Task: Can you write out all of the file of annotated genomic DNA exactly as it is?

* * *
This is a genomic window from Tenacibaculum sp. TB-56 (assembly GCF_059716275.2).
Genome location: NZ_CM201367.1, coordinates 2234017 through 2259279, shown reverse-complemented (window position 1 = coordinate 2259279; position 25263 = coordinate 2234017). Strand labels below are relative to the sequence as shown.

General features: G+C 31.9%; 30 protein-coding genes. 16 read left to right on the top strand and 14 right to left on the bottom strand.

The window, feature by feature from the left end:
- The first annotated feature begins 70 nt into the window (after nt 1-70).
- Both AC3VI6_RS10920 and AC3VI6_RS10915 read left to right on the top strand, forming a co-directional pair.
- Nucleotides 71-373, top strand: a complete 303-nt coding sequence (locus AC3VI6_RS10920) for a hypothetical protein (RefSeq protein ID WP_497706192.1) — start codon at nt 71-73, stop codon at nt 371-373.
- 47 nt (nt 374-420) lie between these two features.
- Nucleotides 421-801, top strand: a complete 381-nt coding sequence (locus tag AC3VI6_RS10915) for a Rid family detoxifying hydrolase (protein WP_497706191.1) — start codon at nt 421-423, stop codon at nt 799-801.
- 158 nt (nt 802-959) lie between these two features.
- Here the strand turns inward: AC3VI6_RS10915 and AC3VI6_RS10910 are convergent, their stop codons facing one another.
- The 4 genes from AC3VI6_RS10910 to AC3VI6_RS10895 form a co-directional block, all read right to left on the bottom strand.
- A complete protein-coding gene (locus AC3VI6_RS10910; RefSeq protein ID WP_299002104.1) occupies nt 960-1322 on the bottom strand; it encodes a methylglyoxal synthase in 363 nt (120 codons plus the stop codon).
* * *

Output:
This is a genomic window from Tenacibaculum sp. TB-56 (assembly GCF_059716275.2).
Genome location: NZ_CM201367.1, coordinates 2234017 through 2259279, shown reverse-complemented (window position 1 = coordinate 2259279; position 25263 = coordinate 2234017). Strand labels below are relative to the sequence as shown.

General features: G+C 31.9%; 30 protein-coding genes. 16 read left to right on the top strand and 14 right to left on the bottom strand.

The window, feature by feature from the left end:
- The first annotated feature begins 70 nt into the window (after nt 1-70).
- Both AC3VI6_RS10920 and AC3VI6_RS10915 read left to right on the top strand, forming a co-directional pair.
- Nucleotides 71-373, top strand: a complete 303-nt coding sequence (locus AC3VI6_RS10920) for a hypothetical protein (RefSeq protein ID WP_497706192.1) — start codon at nt 71-73, stop codon at nt 371-373.
- 47 nt (nt 374-420) lie between these two features.
- Nucleotides 421-801, top strand: a complete 381-nt coding sequence (locus tag AC3VI6_RS10915) for a Rid family detoxifying hydrolase (protein WP_497706191.1) — start codon at nt 421-423, stop codon at nt 799-801.
- 158 nt (nt 802-959) lie between these two features.
- Here the strand turns inward: AC3VI6_RS10915 and AC3VI6_RS10910 are convergent, their stop codons facing one another.
- The 4 genes from AC3VI6_RS10910 to AC3VI6_RS10895 form a co-directional block, all read right to left on the bottom strand.
- A complete protein-coding gene (locus AC3VI6_RS10910; RefSeq protein ID WP_299002104.1) occupies nt 960-1322 on the bottom strand; it encodes a methylglyoxal synthase in 363 nt (120 codons plus the stop codon).